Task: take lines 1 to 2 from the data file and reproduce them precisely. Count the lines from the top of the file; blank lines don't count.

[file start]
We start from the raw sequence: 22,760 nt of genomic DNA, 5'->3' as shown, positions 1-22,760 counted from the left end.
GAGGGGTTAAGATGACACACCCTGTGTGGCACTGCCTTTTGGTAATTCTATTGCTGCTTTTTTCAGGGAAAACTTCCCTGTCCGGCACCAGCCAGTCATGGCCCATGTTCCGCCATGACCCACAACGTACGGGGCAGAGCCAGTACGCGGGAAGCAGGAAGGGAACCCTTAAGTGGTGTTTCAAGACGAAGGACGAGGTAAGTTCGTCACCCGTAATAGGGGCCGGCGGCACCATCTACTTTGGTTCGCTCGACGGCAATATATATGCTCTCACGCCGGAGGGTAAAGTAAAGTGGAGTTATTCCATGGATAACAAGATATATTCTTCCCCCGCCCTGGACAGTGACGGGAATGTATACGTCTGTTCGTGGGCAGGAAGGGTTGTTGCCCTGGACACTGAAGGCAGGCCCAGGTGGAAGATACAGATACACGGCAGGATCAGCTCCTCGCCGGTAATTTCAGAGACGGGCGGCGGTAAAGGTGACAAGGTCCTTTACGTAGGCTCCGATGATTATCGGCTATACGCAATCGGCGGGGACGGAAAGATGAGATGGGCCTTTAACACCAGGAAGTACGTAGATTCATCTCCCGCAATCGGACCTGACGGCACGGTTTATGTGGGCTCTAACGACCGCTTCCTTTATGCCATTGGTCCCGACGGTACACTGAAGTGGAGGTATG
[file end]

We start from the raw sequence: 22,760 nt of genomic DNA, 5'->3' as shown, positions 1-22,760 counted from the left end.
GAGGGGTTAAGATGACACACCCTGTGTGGCACTGCCTTTTGGTAATTCTATTGCTGCTTTTTTCAGGGAAAACTTCCCTGTCCGGCACCAGCCAGTCATGGCCCATGTTCCGCCATGACCCACAACGTACGGGGCAGAGCCAGTACGCGGGAAGCAGGAAGGGAACCCTTAAGTGGTGTTTCAAGACGAAGGACGAGGTAAGTTCGTCACCCGTAATAGGGGCCGGCGGCACCATCTACTTTGGTTCGCTCGACGGCAATATATATGCTCTCACGCCGGAGGGTAAAGTAAAGTGGAGTTATTCCATGGATAACAAGATATATTCTTCCCCCGCCCTGGACAGTGACGGGAATGTATACGTCTGTTCGTGGGCAGGAAGGGTTGTTGCCCTGGACACTGAAGGCAGGCCCAGGTGGAAGATACAGATACACGGCAGGATCAGCTCCTCGCCGGTAATTTCAGAGACGGGCGGCGGTAAAGGTGACAAGGTCCTTTACGTAGGCTCCGATGATTATCGGCTATACGCAATCGGCGGGGACGGAAAGATGAGATGGGCCTTTAACACCAGGAAGTACGTAGATTCATCTCCCGCAATCGGACCTGACGGCACGGTTTATGTGGGCTCTAACGACCGCTTCCTTTATGCCATTGGTCCCGACGGTACACTGAAGTGGAGGTATG